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1. Hello & Goodbye

2. Counting

3. Meeting people

4. In the hotel

5. In the restaurant

6. Writing Arabic

7. part 2

8. part 3

9. part 4

10. My name is Issam

11. My local coffeeshop

12. Swedish women

13. Alexandria's beaches

14. Fixing cars

15. Islam & Christianity

16. Quit smoking?

17. Mountains of cookies

18. My marriage

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Grammar 5
In the restaurant


There are only two genders to Arabic, masculine and feminine. The implementation of these two are in most of the cases very simple. You take the masculine form, and add the ending "-a" to it. Then it is a feminine noun. F.ex.:

mudarris (masc.) — mudarrisa (fem.) [teacher]

kitāb (masc.) [book] — kitāba (fem.) [the act of writing]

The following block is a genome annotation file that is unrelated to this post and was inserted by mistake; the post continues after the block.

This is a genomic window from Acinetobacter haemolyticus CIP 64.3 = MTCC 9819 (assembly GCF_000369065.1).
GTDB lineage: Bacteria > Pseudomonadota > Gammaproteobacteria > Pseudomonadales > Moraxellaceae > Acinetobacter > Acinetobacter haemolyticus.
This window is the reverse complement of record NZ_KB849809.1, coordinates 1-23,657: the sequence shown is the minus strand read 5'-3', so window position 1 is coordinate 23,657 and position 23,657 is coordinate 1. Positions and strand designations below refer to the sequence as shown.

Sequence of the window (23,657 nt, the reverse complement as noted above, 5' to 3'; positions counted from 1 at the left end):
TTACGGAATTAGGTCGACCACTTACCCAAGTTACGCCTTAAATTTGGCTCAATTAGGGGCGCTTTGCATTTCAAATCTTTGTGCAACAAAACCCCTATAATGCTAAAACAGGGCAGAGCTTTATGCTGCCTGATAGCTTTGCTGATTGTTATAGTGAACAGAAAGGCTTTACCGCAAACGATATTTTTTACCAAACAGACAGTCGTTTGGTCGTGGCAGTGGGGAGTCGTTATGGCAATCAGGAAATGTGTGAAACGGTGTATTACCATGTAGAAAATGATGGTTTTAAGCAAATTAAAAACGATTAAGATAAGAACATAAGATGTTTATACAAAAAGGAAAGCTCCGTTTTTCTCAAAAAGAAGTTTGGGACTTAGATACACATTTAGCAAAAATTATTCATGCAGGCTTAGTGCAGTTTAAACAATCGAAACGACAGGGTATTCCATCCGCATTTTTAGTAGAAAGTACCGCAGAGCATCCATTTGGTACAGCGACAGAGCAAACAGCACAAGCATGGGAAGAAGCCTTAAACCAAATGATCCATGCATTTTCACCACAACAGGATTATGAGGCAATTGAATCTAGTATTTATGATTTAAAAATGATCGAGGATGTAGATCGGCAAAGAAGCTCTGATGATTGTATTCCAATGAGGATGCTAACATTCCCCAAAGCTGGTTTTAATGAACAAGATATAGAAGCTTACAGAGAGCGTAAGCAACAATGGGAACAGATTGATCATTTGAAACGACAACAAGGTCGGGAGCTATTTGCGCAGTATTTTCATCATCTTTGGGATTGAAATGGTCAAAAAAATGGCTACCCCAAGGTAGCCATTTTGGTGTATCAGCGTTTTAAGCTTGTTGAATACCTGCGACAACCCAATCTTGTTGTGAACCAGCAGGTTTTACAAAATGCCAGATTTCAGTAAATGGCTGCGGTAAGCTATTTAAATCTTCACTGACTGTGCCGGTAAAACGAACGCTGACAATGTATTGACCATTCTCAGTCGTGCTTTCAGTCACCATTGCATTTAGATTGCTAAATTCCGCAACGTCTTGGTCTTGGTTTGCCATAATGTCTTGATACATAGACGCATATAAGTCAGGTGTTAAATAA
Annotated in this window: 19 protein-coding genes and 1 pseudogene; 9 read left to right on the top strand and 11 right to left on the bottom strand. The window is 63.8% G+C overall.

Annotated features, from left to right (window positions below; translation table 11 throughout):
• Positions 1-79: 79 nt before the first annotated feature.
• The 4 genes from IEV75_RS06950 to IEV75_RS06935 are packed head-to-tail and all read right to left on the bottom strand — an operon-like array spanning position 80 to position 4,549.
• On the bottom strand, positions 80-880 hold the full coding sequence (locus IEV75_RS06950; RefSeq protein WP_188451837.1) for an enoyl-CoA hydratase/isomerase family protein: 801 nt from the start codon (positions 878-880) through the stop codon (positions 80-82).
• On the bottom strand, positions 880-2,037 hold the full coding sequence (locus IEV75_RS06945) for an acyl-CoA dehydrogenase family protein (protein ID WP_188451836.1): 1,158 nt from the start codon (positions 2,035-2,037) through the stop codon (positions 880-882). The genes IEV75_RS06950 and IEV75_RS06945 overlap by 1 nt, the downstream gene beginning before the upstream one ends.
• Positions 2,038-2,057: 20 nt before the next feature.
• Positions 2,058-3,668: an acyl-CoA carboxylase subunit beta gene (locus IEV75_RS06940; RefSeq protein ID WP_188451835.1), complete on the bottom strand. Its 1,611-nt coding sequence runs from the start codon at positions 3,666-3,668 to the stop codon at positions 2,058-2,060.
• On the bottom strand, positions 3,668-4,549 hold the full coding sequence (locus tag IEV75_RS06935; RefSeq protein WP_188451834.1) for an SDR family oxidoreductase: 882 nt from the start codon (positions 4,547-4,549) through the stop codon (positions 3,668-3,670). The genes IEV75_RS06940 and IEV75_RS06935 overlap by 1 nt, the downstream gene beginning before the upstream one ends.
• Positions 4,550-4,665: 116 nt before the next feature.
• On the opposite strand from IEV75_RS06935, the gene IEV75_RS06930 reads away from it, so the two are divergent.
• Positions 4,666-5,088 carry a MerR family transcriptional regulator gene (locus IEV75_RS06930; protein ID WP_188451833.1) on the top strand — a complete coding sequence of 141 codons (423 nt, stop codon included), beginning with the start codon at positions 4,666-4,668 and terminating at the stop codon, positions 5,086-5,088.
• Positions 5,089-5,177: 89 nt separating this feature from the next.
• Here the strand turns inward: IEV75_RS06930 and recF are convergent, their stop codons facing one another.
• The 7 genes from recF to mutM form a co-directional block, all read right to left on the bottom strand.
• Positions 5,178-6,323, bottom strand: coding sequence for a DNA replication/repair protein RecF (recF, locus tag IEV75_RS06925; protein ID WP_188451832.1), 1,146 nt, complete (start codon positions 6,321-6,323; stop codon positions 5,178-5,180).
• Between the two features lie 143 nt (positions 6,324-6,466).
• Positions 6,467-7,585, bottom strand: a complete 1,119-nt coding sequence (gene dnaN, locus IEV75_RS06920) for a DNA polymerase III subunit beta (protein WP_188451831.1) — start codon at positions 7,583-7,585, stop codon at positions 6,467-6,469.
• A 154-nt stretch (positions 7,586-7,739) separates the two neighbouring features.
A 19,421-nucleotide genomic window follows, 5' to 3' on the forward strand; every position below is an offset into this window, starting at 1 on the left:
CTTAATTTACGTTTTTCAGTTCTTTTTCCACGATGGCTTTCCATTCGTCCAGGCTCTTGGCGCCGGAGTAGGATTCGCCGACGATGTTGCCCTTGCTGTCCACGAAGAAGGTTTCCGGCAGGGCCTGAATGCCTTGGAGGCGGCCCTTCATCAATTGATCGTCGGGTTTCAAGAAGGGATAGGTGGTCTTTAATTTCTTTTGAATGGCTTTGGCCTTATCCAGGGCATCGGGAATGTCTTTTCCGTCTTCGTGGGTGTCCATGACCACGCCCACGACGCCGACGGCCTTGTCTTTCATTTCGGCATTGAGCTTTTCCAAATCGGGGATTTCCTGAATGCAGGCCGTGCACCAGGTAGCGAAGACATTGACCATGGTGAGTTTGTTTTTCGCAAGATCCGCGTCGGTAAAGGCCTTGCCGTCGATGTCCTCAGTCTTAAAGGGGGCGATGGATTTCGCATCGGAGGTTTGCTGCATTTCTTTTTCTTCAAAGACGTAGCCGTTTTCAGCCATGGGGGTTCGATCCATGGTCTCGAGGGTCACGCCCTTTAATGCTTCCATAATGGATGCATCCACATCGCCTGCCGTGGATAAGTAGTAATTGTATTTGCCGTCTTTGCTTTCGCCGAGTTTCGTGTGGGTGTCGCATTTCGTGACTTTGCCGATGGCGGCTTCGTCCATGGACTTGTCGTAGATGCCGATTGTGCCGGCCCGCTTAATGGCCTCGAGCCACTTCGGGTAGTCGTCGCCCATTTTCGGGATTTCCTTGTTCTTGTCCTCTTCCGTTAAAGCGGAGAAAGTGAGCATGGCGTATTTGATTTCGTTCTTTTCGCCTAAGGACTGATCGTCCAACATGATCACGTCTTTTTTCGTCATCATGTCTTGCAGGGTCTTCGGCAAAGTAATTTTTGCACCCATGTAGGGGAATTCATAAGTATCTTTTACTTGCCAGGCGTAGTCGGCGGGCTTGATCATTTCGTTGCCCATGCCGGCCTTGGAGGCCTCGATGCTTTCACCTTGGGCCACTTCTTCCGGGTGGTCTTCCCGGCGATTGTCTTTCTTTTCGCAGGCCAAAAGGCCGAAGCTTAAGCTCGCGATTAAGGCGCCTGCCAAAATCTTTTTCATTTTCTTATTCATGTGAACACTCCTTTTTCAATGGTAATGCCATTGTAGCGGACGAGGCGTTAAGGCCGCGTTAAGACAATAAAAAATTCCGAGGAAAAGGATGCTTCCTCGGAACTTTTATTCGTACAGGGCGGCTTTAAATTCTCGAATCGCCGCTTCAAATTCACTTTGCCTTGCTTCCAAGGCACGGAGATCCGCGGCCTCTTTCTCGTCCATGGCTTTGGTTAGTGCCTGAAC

sā'ih (masc.) — sā'iha (fem.) [tourist]

Of the three examples above, you see that the first and the third are used for a person. The second, however, is simply changing the meaning of the word, through adding the feminine "-a" at the end. This you will see over and over again in Arabic. By adding "-a", new words with new specific meanings are made.
But you should note, when new words are made by adding "-a" at the end, there is a kin between the masculine and the feminine nouns, in respect of their meaning.

By Tore Kjeilen